Now please keep in mind that this is only an 'imagined' scenario, and could very well be entirely wrong.

 

- Michael


Edited by mytekcontrols, Tue Jan 3, 2017 6:41 PM.


#33 jhd OFFLINE  

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Posted Tue Jan 3, 2017 6:37 PM

Rather than speculate further, perhaps someone can contact the Federal Court in Milwaukee and arrange to obtain a copy of the file to share.

http://www.wied.usco...rchived-records

 

There would probably be a charge for the copies. 

 

Ok, photocopies are $.50/page (or $.25/page if it is DIY). 

 

To retrieve a box of records from storage is $64. 

http://www.wied.usco...rt-fee-schedule

 

I am unclear exactly what records exist or how extensive the file is; at the very least there would be a Statement of Claim (or whatever it is called in Wisconsin), which is the document that is used to start the whole process. It outlines the basis for the lawsuit. If the matter settled quickly, that may constitute the whole file. 


Edited by jhd, Tue Jan 3, 2017 6:49 PM.


#34 DrVenkman OFFLINE  

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Posted Tue Jan 3, 2017 7:00 PM

Rather than speculate further, perhaps someone can contact the Federal Court in Milwaukee and arrange to obtain a copy of the file to share.

http://www.wied.usco...rchived-records

 

There would probably be a charge for the copies. 

 

Ok, photocopies are $.50/page (or $.25/page if it is DIY). 

 

To retrieve a box of records from storage is $64. 

http://www.wied.usco...rt-fee-schedule

 

I am unclear exactly what records exist or how extensive the file is; at the very least there would be a Statement of Claim (or whatever it is called in Wisconsin), which is the document that is used to start the whole process. It outlines the basis for the lawsuit. If the matter settled quickly, that may constitute the whole file.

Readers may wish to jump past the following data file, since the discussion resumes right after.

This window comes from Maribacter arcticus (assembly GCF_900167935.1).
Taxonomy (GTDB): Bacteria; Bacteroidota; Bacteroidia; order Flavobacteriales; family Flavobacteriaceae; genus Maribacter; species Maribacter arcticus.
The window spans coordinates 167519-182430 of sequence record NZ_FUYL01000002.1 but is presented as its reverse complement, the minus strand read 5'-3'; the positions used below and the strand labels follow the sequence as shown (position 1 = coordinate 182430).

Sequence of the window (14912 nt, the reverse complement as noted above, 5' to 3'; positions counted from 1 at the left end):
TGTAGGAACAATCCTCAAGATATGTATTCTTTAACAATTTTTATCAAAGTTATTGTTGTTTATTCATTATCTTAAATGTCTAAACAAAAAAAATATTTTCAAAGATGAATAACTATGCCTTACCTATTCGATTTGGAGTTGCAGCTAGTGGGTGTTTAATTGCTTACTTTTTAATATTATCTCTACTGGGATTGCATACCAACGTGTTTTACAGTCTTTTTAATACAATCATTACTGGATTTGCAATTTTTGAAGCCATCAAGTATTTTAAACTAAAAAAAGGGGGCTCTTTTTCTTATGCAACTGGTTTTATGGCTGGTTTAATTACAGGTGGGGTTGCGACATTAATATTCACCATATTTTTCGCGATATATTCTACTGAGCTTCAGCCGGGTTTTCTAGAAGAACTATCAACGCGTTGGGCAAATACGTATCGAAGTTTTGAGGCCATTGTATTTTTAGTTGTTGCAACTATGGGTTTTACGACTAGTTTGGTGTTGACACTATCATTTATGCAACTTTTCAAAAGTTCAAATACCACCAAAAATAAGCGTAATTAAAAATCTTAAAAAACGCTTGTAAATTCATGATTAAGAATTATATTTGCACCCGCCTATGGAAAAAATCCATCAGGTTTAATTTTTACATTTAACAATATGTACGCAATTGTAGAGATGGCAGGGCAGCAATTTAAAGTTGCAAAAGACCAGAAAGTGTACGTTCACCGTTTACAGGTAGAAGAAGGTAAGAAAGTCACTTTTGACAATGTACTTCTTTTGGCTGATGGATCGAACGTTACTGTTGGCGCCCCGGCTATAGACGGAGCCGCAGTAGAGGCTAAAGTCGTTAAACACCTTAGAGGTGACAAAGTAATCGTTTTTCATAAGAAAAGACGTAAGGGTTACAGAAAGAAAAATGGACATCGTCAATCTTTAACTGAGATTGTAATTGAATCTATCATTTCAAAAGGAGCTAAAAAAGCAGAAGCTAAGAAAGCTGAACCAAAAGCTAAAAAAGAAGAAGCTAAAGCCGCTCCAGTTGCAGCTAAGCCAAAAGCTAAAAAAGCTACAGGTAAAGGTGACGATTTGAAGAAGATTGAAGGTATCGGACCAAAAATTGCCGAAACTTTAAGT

In American courts, the first document that typically starts a lawsuit is something called the Complaint. For some specified causes of action, the initiating document may be called a Petition or some other variant. I'm not local to Wisconsin or I'd go up there and get copies myself. I'll tell you that given the age of the case and the fact that courts are essentially under-funded government agencies, it's quite possible that you'll end up with bad photocopies of microfilm negatives. Most stuff in the 21st century will have been scanned and digitized and may even be available electronically through the U.S. federal courts PACER system, but nothing that old.


Edited by DrVenkman, Tue Jan 3, 2017 7:34 PM.


#35 Bryan OFFLINE  

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Posted Tue Jan 3, 2017 7:32 PM

Maybe we need a Status Update directing someone from Milwaukee to this topic.



#36 jhd OFFLINE  

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Posted Wed Jan 4, 2017 10:04 AM

 

In American courts, the first document that typically starts a lawsuit is something called the Complaint. For some specified causes of action, the initiating document may be called a Petition or some other variant. I'm not local to Wisconsin or I'd go up there and get copies myself. I'll tell you that given the age of the case and the fact that courts are essentially under-funded government agencies, it's quite possible that you'll end up with bad photocopies of microfilm negatives. Most stuff in the 21st century will have been scanned and digitized and may even be available electronically through the U.S. federal courts PACER system, but nothing that old.